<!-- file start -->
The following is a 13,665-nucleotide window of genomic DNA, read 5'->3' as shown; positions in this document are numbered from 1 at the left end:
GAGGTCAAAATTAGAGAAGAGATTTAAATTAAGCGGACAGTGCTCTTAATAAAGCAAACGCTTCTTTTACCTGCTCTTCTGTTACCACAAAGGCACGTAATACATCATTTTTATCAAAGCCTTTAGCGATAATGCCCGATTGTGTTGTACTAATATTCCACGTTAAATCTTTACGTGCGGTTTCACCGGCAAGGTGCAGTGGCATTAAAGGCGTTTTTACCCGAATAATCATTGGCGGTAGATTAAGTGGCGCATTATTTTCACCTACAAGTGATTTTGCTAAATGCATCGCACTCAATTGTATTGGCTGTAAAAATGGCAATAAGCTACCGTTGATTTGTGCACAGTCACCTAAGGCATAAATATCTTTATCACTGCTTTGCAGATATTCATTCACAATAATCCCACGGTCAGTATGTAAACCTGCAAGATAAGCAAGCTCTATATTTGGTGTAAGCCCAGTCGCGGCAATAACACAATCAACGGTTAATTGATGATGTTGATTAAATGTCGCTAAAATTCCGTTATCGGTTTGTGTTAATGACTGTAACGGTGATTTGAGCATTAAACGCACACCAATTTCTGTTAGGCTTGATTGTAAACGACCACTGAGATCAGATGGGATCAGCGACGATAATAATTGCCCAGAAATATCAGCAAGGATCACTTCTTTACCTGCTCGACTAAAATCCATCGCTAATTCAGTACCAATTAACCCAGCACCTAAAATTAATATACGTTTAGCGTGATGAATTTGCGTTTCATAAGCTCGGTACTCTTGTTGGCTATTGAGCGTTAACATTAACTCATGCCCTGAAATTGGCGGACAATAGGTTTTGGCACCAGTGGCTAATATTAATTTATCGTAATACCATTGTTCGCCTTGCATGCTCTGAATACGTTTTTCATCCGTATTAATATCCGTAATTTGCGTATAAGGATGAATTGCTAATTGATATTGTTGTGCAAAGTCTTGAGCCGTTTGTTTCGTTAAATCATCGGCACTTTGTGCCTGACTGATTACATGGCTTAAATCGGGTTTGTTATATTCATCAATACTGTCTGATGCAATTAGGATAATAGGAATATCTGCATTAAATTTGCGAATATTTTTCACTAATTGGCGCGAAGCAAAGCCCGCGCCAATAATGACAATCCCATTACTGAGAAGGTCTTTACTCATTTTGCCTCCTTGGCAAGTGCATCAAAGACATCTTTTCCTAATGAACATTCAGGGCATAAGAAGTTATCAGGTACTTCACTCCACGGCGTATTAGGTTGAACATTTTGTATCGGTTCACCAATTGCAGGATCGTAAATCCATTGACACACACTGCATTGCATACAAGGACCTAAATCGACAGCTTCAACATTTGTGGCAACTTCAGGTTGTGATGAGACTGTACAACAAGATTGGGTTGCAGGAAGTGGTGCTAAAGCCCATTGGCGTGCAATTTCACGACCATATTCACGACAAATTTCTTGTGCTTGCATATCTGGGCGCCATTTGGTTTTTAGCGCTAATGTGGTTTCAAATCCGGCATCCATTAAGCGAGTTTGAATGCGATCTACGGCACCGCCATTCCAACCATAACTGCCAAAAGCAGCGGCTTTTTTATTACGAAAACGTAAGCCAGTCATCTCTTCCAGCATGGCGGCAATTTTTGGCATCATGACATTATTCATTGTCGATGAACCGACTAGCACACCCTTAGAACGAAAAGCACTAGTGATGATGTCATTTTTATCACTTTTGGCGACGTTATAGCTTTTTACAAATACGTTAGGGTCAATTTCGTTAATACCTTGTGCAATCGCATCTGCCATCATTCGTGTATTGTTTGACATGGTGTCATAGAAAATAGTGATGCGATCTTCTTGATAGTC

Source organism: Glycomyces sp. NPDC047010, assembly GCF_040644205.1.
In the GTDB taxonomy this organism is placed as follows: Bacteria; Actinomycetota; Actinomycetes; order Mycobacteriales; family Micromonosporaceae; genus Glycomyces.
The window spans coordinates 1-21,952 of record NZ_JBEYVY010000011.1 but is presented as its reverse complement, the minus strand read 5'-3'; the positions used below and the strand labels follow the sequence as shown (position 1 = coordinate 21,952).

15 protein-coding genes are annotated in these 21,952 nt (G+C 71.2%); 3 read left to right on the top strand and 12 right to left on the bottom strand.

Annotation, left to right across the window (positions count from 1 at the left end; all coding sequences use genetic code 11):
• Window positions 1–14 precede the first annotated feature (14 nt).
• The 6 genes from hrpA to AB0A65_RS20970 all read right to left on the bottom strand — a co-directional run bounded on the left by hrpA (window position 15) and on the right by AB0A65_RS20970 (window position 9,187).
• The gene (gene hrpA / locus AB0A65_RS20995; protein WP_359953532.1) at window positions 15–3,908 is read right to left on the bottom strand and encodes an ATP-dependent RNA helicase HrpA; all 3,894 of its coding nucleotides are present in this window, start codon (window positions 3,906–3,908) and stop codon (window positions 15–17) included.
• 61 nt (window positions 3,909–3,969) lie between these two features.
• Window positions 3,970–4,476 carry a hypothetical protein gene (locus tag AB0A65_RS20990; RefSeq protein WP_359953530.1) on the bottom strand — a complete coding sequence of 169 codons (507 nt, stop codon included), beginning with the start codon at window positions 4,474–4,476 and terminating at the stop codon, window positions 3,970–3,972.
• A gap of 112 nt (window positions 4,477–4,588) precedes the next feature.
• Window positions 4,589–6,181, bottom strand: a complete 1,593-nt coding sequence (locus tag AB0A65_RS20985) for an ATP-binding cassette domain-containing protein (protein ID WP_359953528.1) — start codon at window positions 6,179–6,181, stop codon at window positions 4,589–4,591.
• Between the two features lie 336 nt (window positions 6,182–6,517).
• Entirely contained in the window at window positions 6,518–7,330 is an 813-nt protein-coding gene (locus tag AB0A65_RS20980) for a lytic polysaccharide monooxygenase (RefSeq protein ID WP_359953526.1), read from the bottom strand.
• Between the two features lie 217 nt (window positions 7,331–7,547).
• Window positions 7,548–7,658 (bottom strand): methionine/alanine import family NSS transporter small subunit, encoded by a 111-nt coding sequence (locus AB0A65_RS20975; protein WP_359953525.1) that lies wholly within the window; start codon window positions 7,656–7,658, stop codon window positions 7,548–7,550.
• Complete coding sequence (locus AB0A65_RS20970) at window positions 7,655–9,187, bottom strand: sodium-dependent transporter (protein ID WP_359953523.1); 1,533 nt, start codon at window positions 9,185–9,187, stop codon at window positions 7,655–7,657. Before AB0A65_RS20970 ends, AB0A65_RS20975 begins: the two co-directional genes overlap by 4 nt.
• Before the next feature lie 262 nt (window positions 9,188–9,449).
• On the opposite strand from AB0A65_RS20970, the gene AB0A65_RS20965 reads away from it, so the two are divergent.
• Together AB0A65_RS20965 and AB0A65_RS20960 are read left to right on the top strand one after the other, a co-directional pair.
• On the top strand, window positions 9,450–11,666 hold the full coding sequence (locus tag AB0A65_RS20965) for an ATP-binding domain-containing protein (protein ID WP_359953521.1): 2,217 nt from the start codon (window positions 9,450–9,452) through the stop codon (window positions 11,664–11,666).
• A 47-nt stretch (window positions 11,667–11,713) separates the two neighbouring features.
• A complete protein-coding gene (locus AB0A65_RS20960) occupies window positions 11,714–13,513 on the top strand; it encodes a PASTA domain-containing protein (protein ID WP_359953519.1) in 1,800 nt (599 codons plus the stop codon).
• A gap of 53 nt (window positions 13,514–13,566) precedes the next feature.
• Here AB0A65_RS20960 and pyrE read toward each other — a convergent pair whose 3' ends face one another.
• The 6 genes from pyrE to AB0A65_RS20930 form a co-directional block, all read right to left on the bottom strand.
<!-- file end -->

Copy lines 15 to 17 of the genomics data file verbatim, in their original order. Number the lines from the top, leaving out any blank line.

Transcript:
• Between the two features lie 336 nt (window positions 6,182–6,517).
• Entirely contained in the window at window positions 6,518–7,330 is an 813-nt protein-coding gene (locus tag AB0A65_RS20980) for a lytic polysaccharide monooxygenase (RefSeq protein ID WP_359953526.1), read from the bottom strand.
• Between the two features lie 217 nt (window positions 7,331–7,547).